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Breast-Feeding Best Bet Against Baby Allergies

Parents might consider breast-feeding babies with family histories of allergies. It could delay or prevent asthma, food allergies, or the skin condition eczema.

That’s an updated guideline from the American Academy of Pediatrics (AAP). The group revised its suggestions after a review of studies on diet, allergies, and infants. The review confirmed that at least four months of breast-feeding will protect high-risk babies from wheezing and a cow’s milk allergy. Hypoallergenic formulas without cow’s milk can work as a substitute for breast milk.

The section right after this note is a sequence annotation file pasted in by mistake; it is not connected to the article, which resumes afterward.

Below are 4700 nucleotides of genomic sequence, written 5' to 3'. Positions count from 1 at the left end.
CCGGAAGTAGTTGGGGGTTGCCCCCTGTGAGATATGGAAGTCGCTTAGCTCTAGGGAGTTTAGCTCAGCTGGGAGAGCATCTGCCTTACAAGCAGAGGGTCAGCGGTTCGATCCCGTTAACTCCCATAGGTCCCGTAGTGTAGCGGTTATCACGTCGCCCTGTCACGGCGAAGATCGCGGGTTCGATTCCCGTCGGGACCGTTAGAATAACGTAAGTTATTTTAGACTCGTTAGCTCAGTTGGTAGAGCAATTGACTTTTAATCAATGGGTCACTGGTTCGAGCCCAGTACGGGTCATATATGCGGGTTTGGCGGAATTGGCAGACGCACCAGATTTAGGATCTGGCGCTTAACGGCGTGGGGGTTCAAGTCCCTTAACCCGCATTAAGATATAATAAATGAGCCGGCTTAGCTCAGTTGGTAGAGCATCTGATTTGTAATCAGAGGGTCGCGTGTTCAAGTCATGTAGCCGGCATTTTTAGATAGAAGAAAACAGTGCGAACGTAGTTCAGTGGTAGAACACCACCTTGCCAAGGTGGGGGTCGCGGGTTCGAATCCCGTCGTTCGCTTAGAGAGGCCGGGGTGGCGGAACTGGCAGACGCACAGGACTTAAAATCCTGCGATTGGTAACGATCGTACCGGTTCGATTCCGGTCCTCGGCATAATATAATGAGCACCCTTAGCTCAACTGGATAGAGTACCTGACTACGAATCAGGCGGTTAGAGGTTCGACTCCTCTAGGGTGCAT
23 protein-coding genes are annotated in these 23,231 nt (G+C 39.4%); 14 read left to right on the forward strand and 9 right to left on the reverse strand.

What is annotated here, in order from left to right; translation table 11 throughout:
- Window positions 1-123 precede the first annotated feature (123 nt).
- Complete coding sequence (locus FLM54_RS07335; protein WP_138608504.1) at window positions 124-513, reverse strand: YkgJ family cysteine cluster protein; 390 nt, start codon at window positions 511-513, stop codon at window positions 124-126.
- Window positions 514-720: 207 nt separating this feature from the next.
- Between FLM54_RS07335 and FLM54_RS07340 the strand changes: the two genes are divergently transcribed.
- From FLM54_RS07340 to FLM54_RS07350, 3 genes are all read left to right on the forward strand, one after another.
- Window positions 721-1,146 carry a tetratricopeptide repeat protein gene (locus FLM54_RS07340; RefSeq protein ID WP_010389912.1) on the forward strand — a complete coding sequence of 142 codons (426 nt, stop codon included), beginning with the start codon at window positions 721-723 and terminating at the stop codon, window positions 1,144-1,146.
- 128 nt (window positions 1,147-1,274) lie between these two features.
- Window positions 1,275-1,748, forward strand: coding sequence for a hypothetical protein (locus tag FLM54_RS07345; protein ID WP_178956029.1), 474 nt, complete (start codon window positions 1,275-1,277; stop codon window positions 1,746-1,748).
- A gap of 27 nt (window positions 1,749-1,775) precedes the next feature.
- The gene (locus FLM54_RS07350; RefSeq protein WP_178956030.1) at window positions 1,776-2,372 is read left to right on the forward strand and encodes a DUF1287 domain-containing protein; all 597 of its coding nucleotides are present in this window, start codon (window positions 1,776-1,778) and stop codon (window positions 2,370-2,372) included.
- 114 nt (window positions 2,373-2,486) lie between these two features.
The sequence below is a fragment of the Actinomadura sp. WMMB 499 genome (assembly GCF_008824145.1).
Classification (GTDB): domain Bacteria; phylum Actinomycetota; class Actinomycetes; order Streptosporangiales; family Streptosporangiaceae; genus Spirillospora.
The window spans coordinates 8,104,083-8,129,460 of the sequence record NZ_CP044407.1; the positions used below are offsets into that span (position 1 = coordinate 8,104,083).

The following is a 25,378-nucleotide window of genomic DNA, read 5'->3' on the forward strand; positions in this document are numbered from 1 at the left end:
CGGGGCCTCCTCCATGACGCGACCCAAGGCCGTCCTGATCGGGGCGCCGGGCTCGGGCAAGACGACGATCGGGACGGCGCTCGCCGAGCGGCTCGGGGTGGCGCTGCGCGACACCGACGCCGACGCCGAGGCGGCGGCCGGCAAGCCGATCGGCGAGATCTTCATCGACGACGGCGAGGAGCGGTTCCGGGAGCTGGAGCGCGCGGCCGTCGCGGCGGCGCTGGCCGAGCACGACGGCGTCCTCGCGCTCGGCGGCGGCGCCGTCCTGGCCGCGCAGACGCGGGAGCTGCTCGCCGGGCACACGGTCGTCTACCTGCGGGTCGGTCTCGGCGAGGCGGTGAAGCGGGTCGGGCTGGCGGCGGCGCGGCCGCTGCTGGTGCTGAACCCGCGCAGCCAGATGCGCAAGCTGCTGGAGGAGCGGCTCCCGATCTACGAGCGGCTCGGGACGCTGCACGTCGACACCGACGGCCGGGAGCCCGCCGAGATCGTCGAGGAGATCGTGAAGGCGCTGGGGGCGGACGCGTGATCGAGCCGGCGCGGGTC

Researchers couldn’t confirm that avoiding problem foods, such as peanut butter, fish, and eggs, during pregnancy or while breast-feeding prevented allergies. There also was no proof for waiting until after age 4 or 6 months to give babies certain foods. But the AAP still recommends delaying the introduction of solid foods until infants are at least 4 months of age.

Online Medical Reviewer: Louise Jovino, DO
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